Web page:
Fire & Blood describes Daemon, who sees himself as Viserys' rightful heir, as "ambitious, impetuous, moody," and "as charming as he was hot-tempered," while Rhaenyra is described as "cherished and adored by all" when she was a child. She even earns the nickname of "the Realm's Delight." Milly Alcock, who plays young Rhaenyra, in an interview with Entertainment Weekly, compared her to Arya Stark. "There is that rebellious and cheeky spirit that they both possess, which I think is why people are going to adore her," Alcock said.
Who are the other characters?
The cast also includes Rhys Ifans as Ser Otto Hightower, the Hand of the King, and Fire & Blood describes how Otto strongly dislikes Prince Daemon and feels Rhaenyra should sit on the Iron Throne instead. "Time and time again," the book says, "[Viserys] strove to make peace between Prince Daemon and Ser Otto."
Olivia Cooke plays Otto's daughter, Alicent Hightower. She was best friends with Rhaenyra since they were children, but eventually marries Rhaenyra's father, King Viserys. Then there's Steve Toussaint playing Lord Corlys Velaryon, a rich "nautical adventurer" known as the Sea Snake. His family, the Velaryons, have long been the "oldest and closest allies of the Targaryans," Fire & Blood notes.
Eve Best plays Corlys Velaryon's wife, Princess Rhaenys Targaryen. She's a dragonrider who's nicknamed "The Queen Who Never Was" because she was passed over for the throne when Viserys was chosen to be King Jaehaerys' heir during that big Harrenhal council. "The realm favored her cousin, Viserys, simply for being male," HBO's character description notes.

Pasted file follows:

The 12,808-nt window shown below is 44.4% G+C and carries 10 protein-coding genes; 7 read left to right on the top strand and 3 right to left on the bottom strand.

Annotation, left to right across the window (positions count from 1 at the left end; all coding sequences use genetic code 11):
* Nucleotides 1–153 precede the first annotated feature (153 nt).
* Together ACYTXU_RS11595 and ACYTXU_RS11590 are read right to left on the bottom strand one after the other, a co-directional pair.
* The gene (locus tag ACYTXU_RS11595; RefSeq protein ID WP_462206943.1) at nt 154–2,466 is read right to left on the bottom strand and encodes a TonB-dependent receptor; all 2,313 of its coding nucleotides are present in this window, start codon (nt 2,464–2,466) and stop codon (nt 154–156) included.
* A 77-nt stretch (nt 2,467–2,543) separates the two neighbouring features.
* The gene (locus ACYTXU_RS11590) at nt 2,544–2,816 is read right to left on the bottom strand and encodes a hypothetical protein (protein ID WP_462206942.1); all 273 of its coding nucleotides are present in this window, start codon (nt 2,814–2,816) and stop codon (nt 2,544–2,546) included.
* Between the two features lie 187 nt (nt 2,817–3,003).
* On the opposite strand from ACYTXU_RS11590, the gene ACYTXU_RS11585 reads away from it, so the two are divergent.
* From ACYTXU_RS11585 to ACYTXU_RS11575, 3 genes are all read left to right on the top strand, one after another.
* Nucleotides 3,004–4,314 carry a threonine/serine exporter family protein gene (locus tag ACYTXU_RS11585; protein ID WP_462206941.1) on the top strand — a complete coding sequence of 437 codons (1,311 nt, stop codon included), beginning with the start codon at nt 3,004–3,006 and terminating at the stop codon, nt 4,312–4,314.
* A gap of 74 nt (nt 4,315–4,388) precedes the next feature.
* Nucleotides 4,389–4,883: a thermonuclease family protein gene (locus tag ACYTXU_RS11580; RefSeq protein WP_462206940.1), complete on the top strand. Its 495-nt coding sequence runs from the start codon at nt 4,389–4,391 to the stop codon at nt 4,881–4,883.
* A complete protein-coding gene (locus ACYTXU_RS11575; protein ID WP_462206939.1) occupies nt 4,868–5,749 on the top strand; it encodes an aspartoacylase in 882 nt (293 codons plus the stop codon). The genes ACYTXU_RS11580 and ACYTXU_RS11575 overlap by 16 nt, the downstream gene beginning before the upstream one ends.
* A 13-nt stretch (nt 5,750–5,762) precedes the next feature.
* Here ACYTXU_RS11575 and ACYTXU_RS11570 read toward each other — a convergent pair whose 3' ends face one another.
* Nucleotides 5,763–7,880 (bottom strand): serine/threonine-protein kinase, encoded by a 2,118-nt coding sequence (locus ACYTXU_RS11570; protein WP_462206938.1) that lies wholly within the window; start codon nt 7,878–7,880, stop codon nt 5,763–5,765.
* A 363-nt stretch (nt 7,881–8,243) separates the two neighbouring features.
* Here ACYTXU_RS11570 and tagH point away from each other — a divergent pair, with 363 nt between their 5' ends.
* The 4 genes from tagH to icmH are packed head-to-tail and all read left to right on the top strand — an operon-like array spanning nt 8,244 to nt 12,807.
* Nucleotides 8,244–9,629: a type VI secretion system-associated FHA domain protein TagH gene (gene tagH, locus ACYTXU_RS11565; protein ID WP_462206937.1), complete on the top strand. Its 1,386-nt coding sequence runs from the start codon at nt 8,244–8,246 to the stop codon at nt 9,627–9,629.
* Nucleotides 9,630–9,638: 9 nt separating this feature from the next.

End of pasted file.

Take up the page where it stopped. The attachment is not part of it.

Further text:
There's also Tom Glynn-Carney as Aegon Targaryen, who will become a crucial player in the Dance of the Dragons as the show progresses, though the reason why is a bit of a spoiler.
Unlike Game of Thrones, House of the Dragon will jump forward many years during the course of the series. According to The Hollywood Reporter, a 10-year time jump occurs midway through the first season, at which point Olivia Cooke and Emma D'Arcy take over the roles of Alicent and Rhaenyra from younger actresses. Because this is a period when dragons were plentiful, the show will also feature a whopping 17 of them.
Who are the writers and producers?
Game of Thrones creators David Benioff and D. B. Weiss have no involvement in this series. Instead, House of the Dragon was co-created by Ryan J. Condal and author George R. R. Martin himself. Miguel Sapochnik, who directed some of Thrones' most acclaimed episodes like "Battle of the Bastards," serves as producer, and Ramin Djawadi, who composed the original series' iconic theme, is back writing the music.
When does it premiere?
House of the Dragon premieres Aug. 21 on HBO, and the first season's 10 episodes will air weekly. If it's a hit, it should be followed by multiple additional Thrones spinoffs, one of which is expected to be a sequel about Jon Snow.
The plan is for House of the Dragon's main civil war storyline to last only "three or four seasons," though the show could potentially continue after that by telling more stories from Targaryen history, according to The Hollywood Reporter. But let's not get ahead of ourselves: For now, a second season of House of the Dragon hasn't officially been ordered.